The addiction treatment community increasingly acknowledges the many diverse paths to illness and recovery, but is the academic world keeping up in the way it educates and trains the clinicians of the future?
Some counselor education programs appear to be making a concerted effort to broaden their students' understanding of both the causes of addiction and the diverse avenues to a better life for their patients. At Adler University in Chicago, leaders recently reworked course syllabi to ensure that harm reduction approaches to addressing addiction are incorporated in some way into all courses.
Geoff Bathje, PhD, a member of the school's core faculty for the M.A. in Counseling Program, says individual instructors have leeway to determine how much harm reduction information is included in each course. But he believes that with an increasing emphasis on harm reduction approaches in research, clinicians should be armed with more information for their patients in this area.
“Even if a patient comes in wanting complete abstinence, regardless of what their goals are, there should be some harm reduction information available,” says Bathje, who teaches an Introduction to Addiction Counseling course to master's students who are preparing to become licensed behavioral health counselors.
Application of knowledge
In one particularly timely component of Bathje's instruction, he has invited into his classes individuals who conduct trainings in drug overdose prevention using the medication naloxone (Narcan). Students then have the opportunity to apply their knowledge about the medication in their work in the community.
“There have been five or six treatment sites where students in one of my classes have been able to convince leaders to train staff at a program where they have been working,” says Bathje.
He believes that at a minimum, students should have knowledge of the basic concepts of overdose prevention and needle exchange programs, for example. Yet he says harm reduction also applies to the overall therapeutic approach to working with the patient, and that has become more apparent as Motivational Interviewing (MI) strategies have received more attention in practice.
“The idea of harm reduction counseling as a model is still early in its development,” says Bathje. “It fits well with MI, which is about meeting clients where they're at.”
He adds, “The definition of harm reduction that I really like is 'any positive change.'” Therefore, if an individual who enters treatment with poly-substance issues is able to eliminate use of one substance at the outset, that is harm reduction, he says. Maintaining a positive therapeutic relationship in the face of challenges also constitutes harm reduction, he adds.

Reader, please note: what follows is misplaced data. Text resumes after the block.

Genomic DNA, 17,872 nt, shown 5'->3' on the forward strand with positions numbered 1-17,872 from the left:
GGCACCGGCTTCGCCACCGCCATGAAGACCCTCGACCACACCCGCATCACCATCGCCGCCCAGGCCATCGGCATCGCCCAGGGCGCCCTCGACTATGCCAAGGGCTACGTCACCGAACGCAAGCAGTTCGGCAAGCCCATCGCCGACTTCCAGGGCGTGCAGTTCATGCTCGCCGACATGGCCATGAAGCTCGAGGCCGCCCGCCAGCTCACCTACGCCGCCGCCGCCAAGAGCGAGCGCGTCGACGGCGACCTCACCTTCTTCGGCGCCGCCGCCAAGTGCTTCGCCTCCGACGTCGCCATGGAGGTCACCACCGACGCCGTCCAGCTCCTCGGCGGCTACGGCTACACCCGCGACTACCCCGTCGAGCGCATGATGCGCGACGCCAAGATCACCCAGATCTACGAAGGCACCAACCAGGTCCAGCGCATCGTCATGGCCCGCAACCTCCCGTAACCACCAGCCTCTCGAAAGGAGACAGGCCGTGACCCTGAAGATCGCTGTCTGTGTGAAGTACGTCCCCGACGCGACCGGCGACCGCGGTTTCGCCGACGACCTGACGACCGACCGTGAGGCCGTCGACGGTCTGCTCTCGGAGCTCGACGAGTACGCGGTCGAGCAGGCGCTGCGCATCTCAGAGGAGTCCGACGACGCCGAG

Bathje understands that the vast majority of treatment programs consider themselves abstinence-based and still would find at least some harm reduction approaches not to be a fit. “There's the reality,” he says. But with government officials starting to move away from the drug war references of the past and becoming more open to public health strategies such as overdose prevention, he believes students should be prepared for what might become a future need in treatment programs.
“There's still a lot of work to be done to refine what harm reduction counseling means,” says Bathje. “To some, all it means is the public health stuff. But there are broader goals that counselors can achieve with clients.”
Other trends that he sees as becoming more prominent include an incorporation of more non-Western healing techniques in healthcare generally, which inevitably will lead to more acceptance of alternative therapies as a potential component of substance use treatment.
Bathje writes on the school's website, “My overarching goals in teaching are to promote multicultural competence, awareness of contextual/environmental issues, critical thinking, and self-reflective thought in all areas of training and practice.”
Inclusivity in training
For the exclusively online-based counselor training programs at California Southern University, the addictions curriculum has expanded from a single-course approach to a track structure, says curriculum developer Robert Weathers, PhD. Even for clinicians-in-training who expect to practice in a mental health-focused setting, they will find that “one in two clients coming into therapy presents with a substance use disorder,” says Weathers, a former clinical director at Passages Malibu. “Having one course in addictions doesn't square with this.”
Weathers believes students need to be exposed to a broader range of topics relative to addictions. “There needs to be more inclusivity in training,” he says. “It is no longer enough to specialize in one domain of addiction.”
Many programs do a good job of training in therapeutic technique, he says, but don't focus enough on findings in neuroscience that are leading to a greater understanding of addiction, optimal treatment, and recovery.
“In teaching marriage and family therapy courses, I see that there is a naïvete in understanding the complexities of working with a couple in active addiction or recovery,” says Weathers. He adds, “We try to emphasize what goes on in the brain and the impact it has on the addict.”
Weathers also believes bridges need to be built between a 12-Step community that knows addiction and a treatment community that knows therapy. Many still see 12-Step approaches that are rooted in spiritual terminology as antithetical to the academic world, he says, and that is part of the reason why it often seems that there is little to no common ground between the 12-Step and therapy communities.
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